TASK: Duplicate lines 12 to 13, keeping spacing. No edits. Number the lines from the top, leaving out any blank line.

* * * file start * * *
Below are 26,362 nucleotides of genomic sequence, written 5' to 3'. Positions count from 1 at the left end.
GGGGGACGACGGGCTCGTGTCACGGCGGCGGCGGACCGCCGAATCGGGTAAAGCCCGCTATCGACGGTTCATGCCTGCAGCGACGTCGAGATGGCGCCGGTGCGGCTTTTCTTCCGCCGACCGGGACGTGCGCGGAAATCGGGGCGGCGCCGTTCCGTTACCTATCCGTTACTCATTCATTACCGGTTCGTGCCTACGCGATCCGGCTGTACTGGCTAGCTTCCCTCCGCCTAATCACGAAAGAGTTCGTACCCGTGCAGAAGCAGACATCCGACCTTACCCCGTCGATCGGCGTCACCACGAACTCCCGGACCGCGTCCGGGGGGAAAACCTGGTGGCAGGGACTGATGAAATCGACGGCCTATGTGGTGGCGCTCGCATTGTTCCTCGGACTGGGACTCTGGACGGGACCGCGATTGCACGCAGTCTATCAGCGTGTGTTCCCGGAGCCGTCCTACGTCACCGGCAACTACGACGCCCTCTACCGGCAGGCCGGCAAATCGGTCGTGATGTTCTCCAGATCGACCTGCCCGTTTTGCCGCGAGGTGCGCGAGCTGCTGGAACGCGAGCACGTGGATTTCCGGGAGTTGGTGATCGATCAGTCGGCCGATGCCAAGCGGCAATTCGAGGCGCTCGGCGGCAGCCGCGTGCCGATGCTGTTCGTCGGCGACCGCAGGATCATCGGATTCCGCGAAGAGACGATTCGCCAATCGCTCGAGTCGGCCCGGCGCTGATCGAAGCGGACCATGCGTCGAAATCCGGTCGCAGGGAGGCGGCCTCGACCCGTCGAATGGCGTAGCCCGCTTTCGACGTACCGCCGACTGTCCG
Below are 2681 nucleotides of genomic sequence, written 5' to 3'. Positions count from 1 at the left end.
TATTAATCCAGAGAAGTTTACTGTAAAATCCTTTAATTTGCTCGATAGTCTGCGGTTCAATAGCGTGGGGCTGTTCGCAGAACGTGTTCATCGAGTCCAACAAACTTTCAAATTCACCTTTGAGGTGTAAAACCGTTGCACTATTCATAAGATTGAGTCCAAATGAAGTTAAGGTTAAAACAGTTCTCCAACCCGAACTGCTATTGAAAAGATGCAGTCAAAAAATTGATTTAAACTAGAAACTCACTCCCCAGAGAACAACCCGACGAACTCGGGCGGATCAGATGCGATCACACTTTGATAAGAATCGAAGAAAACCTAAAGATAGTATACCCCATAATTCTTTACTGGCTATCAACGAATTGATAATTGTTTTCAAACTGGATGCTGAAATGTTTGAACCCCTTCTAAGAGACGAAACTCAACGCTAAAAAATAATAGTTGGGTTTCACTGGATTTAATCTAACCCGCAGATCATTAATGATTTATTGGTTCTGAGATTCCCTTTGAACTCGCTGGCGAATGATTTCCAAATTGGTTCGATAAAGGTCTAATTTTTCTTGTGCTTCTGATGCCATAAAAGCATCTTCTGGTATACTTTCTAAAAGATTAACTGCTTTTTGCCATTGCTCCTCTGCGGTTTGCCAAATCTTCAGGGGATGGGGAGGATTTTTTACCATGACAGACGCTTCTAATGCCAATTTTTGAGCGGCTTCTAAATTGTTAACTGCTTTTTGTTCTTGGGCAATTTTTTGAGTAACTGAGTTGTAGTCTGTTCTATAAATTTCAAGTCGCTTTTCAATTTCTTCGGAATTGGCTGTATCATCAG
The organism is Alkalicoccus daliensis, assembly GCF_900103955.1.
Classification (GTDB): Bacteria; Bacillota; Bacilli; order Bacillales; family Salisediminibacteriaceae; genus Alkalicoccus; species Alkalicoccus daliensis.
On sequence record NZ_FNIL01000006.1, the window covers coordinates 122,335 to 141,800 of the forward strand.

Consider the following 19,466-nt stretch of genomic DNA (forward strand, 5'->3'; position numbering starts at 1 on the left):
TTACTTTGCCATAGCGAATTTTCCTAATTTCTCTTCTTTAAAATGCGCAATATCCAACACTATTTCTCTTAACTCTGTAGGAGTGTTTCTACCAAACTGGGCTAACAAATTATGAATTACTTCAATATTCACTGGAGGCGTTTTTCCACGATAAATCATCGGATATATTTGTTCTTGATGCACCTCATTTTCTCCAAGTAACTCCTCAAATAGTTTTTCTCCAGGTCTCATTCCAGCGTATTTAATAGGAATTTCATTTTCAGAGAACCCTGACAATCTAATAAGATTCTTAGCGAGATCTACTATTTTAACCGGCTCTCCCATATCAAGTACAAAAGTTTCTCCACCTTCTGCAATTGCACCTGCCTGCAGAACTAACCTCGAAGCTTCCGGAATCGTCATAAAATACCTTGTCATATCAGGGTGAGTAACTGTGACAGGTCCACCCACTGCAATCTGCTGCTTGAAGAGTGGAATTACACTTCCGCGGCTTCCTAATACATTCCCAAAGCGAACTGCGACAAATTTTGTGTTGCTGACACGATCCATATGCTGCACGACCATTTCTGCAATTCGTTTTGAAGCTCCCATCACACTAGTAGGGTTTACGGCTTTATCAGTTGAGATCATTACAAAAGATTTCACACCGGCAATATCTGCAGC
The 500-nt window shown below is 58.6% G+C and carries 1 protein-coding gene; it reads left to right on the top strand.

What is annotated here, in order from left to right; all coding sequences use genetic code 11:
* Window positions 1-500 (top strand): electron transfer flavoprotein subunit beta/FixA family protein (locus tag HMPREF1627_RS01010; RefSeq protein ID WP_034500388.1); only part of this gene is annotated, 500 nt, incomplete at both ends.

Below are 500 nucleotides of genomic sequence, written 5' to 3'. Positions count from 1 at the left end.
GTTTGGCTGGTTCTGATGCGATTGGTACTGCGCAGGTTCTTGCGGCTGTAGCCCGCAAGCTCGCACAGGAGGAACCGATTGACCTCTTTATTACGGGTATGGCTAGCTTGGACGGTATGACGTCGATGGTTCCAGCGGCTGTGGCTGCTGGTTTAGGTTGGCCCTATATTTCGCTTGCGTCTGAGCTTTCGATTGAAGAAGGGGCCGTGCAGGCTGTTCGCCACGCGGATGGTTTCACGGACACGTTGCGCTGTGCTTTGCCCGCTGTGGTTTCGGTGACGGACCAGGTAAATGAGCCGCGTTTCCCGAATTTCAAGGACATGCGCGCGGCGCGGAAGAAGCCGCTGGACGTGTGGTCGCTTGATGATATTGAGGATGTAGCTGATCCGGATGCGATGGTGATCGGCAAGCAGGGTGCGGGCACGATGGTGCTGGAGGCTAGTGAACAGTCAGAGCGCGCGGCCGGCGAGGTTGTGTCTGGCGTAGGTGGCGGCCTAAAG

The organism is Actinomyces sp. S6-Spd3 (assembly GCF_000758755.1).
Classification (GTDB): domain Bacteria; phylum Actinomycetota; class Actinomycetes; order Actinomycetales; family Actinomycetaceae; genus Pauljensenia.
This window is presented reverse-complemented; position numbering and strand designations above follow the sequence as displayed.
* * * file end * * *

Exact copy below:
* Window positions 1-500 (top strand): electron transfer flavoprotein subunit beta/FixA family protein (locus tag HMPREF1627_RS01010; RefSeq protein ID WP_034500388.1); only part of this gene is annotated, 500 nt, incomplete at both ends.

Below are 500 nucleotides of genomic sequence, written 5' to 3'. Positions count from 1 at the left end.